A sprightly children's adventure, set in the land of the dead.
"Life Itself," Steve James' acclaimed documentary based on Roger Ebert's 2011 memoir of the same name, is a much-anticipated topic of discussion at the 2014 Chicago Humanities Festival. Chaz Ebert will join James and moderator Alison Cuddy, festival program director and former WBEZ host, to share stories about the widely beloved film at 3pm on Saturday, October 25th. The event will take place at Cahn Auditorium, 600 Emerson Street, Evanston, and will feature clips and never-before-seen outtakes from the film.
Film lovers have plenty of other enticing events to look forward to at this year's Humanities festival. Northwestern University professor Harvey Young, will discuss his new book, "Black Theater is Black Life: An Oral History of Chicago Theater," with actor Harry Lennix ("Man of Steel") on October 25th. Darlene Love, the veteran singer featured prominently in Morgan Neville's Oscar-winning documentary, "20 Feet From Stardom," will be sharing stories from her fascinating life on Thursday, October 30th. Philippe Petit, the subject of James Marsh's Oscar-winning documentary, "Man on Wire," will also be in conversation with Alison Cuddy on Saturday, November 8th. Anne Rice, the hugely influential author of "Interview with a Vampire," will be interviewed by her own longtime editor, Victoria Wilson, on November 8th. And for the grand finale, Oscar-winning actress Anjelica Huston will discuss her career with Cuddy and pre-sign copies of her latest memoir, "Watch Me," on Friday, November 14th.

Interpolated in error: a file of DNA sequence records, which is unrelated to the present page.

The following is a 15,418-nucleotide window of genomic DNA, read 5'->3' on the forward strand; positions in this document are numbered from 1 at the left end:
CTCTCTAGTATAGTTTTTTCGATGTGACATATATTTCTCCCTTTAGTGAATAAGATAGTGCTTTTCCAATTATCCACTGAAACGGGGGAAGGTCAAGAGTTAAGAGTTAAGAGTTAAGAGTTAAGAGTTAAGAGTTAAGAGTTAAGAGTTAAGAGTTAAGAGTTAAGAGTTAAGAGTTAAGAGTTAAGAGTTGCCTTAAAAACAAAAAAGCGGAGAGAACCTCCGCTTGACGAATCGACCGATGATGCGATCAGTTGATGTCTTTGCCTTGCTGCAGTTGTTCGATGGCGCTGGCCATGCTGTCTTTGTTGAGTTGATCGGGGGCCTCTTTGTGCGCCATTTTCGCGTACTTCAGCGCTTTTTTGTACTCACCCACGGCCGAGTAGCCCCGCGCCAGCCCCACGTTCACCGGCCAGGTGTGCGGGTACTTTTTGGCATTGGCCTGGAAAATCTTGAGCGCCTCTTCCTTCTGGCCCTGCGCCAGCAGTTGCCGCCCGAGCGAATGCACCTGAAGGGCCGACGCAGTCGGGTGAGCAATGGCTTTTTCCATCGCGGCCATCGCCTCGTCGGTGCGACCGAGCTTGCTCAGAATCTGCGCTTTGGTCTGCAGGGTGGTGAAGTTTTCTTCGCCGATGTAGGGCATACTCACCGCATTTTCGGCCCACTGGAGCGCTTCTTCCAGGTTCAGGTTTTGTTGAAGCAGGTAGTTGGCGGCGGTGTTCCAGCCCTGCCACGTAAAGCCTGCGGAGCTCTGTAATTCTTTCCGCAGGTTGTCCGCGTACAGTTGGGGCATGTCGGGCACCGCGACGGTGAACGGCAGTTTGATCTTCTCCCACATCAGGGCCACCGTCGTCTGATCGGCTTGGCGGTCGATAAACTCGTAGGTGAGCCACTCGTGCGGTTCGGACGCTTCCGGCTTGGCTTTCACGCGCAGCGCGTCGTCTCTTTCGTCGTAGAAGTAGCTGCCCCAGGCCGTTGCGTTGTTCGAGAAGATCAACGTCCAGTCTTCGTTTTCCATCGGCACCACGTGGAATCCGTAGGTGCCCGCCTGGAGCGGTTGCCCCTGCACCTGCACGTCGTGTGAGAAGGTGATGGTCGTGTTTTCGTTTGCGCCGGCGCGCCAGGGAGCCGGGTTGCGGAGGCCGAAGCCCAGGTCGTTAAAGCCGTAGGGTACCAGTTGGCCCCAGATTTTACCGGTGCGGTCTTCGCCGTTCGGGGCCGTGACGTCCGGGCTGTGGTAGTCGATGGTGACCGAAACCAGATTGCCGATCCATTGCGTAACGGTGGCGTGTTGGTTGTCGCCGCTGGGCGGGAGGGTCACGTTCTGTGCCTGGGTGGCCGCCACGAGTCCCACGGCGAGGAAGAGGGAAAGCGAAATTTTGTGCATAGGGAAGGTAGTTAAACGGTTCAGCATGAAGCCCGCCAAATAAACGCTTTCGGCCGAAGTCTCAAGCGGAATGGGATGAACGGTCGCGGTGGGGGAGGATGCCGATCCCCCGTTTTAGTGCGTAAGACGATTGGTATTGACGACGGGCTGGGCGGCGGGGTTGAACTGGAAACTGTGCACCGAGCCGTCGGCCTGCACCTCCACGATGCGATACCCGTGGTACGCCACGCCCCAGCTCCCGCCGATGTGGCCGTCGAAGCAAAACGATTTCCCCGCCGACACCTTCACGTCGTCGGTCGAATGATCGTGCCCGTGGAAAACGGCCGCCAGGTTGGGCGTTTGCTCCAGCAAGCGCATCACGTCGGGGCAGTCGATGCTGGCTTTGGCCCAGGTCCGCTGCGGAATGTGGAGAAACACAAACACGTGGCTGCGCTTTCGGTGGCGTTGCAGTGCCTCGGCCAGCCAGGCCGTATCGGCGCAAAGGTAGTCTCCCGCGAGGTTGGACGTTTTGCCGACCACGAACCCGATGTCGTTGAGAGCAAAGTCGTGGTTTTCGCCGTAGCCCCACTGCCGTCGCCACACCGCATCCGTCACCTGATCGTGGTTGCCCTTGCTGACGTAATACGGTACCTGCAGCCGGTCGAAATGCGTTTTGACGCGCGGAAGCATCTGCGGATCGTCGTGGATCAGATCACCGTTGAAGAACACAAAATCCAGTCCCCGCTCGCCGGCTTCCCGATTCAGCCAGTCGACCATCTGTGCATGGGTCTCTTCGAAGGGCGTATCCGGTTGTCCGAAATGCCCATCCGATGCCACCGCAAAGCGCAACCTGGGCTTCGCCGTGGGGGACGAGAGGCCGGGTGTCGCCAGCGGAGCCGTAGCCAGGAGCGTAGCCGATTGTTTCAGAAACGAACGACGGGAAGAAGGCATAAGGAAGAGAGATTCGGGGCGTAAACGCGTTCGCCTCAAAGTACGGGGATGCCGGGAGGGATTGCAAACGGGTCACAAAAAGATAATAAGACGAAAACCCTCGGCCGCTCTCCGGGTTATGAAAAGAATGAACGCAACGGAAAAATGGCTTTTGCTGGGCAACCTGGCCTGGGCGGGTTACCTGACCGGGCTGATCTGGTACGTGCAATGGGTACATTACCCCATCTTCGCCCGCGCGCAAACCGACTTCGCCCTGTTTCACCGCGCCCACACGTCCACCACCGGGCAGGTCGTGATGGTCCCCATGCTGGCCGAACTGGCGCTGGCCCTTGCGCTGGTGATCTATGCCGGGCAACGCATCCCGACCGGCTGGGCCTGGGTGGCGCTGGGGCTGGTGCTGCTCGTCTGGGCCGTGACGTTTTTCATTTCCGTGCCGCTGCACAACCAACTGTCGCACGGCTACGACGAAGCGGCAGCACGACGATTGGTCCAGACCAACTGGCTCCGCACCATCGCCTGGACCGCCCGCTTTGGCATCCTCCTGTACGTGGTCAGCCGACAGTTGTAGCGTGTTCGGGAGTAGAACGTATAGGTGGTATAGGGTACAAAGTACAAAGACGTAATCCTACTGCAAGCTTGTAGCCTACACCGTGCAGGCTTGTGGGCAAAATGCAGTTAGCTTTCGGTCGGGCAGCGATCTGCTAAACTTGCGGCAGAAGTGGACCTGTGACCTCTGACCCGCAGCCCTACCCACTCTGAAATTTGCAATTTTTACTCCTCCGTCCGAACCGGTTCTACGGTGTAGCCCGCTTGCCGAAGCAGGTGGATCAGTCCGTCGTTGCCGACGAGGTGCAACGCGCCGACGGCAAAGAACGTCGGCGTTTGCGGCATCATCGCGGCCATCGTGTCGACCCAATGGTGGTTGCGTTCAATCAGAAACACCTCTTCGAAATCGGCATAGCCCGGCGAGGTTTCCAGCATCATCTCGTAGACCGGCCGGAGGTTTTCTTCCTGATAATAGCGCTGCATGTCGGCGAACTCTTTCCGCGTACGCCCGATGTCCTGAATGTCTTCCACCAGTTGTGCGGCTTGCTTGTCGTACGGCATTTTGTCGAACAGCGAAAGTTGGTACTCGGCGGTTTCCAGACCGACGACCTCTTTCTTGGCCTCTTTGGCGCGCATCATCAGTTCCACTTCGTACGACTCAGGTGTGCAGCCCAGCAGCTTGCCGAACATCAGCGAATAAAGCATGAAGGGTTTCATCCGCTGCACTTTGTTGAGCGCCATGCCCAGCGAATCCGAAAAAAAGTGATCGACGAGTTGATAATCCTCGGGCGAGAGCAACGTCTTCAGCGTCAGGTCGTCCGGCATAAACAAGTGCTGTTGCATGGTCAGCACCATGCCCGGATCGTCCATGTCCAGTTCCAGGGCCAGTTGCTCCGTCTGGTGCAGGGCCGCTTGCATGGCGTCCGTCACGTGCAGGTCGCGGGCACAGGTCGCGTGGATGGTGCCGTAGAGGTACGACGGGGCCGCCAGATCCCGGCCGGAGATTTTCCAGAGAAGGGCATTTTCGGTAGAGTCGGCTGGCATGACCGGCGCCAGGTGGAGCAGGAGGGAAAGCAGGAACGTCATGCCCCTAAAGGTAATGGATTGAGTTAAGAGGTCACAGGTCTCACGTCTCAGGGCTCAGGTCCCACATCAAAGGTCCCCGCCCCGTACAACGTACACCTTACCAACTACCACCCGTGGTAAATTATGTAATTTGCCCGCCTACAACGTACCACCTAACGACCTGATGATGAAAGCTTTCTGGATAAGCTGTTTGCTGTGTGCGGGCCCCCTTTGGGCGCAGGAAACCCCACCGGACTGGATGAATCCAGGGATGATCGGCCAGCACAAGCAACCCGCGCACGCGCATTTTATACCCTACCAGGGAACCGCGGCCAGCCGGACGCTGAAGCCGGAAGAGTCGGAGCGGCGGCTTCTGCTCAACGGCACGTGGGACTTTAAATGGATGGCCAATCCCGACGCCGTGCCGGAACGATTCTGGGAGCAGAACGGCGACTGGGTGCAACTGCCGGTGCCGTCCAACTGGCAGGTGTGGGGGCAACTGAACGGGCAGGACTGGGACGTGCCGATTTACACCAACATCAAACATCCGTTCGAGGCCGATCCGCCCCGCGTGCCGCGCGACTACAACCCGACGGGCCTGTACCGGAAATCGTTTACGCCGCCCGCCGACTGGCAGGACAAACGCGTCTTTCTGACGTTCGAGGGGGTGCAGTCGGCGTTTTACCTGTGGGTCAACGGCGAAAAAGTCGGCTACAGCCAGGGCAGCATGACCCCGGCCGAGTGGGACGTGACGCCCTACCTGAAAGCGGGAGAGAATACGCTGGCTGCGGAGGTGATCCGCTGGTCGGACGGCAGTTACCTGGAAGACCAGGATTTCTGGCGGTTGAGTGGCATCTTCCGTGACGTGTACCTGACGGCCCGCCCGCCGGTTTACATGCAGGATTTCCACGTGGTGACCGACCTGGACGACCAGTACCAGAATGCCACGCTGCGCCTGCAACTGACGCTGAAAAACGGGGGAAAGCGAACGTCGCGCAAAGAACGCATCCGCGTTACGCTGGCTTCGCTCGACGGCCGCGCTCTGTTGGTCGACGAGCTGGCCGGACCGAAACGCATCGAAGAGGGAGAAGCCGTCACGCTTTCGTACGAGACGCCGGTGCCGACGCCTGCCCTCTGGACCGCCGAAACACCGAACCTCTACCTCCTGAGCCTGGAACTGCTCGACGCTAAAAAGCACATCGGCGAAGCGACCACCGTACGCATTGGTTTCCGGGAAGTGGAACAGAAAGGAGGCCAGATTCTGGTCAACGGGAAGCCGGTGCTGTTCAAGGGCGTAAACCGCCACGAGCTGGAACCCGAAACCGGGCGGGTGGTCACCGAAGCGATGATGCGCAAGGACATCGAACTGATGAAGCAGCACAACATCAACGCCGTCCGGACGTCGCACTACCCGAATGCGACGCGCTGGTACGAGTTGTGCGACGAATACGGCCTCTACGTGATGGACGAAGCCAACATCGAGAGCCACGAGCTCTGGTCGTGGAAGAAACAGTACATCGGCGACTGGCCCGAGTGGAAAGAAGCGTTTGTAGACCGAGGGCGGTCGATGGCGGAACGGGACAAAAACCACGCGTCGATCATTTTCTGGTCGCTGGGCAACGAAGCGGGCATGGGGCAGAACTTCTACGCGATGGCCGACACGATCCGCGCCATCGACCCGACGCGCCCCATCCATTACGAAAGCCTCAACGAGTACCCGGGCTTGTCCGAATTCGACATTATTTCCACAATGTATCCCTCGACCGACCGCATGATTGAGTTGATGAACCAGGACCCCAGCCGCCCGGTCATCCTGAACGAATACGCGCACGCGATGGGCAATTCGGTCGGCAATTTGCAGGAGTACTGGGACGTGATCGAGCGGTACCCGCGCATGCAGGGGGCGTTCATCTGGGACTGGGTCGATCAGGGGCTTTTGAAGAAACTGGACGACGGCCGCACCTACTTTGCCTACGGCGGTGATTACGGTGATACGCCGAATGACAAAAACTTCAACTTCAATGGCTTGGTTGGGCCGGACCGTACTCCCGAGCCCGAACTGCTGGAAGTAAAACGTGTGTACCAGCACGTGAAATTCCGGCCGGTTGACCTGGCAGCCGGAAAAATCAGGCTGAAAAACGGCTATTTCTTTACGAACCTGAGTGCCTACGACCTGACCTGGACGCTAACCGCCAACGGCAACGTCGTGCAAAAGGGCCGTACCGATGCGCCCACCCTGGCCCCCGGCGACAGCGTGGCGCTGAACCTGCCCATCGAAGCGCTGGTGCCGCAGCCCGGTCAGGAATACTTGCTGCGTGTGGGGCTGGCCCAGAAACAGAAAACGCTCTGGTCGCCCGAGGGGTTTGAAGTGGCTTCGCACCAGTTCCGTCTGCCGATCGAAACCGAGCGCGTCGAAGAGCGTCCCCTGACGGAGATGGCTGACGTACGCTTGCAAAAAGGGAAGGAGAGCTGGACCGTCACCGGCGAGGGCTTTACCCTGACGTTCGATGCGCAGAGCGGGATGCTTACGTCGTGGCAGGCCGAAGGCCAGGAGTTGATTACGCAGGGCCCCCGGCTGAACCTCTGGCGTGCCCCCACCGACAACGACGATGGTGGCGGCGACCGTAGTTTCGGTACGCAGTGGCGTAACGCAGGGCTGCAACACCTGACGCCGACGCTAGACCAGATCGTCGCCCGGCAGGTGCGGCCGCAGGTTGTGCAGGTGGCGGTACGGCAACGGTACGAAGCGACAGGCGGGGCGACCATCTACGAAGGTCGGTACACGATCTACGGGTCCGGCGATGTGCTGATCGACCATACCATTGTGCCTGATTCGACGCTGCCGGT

One of this year's most intriguing highlights is a presentation about the upcoming documentary, "Radical Grace," directed by Rebecca Parrish. The film focuses on American Catholic nuns who vocally challenge the church to remain true to its faith. Parrish and one of her subjects, Sister Christine Schenk, co-founder of FutureChurch, will be on hand for audience discussion and will share clips of the film, currently in rough cut form, at 4:30pm on October 25th. The conversation will unfold at Harris Hall, 1881 Sheridan Road, Evanston, and it will begin a half-hour after the "Life Itself" event ends.
The Chicago Humanities Festival is devoted to championing the humanities, providing opportunities for the public to meet and engage with some of the most influential figures in modern culture. As indicated on its site, the festival promotes a belief that "access to cultural, artistic and educational opportunities is a necessary element for a healthy and robust civic environment." For the full festival lineup and to purchase tickets, visit the official CHF site. To see where "Life Itself" is screening in theaters and at home, click here.
Stop watching movies made by assholes. It'll be OK.
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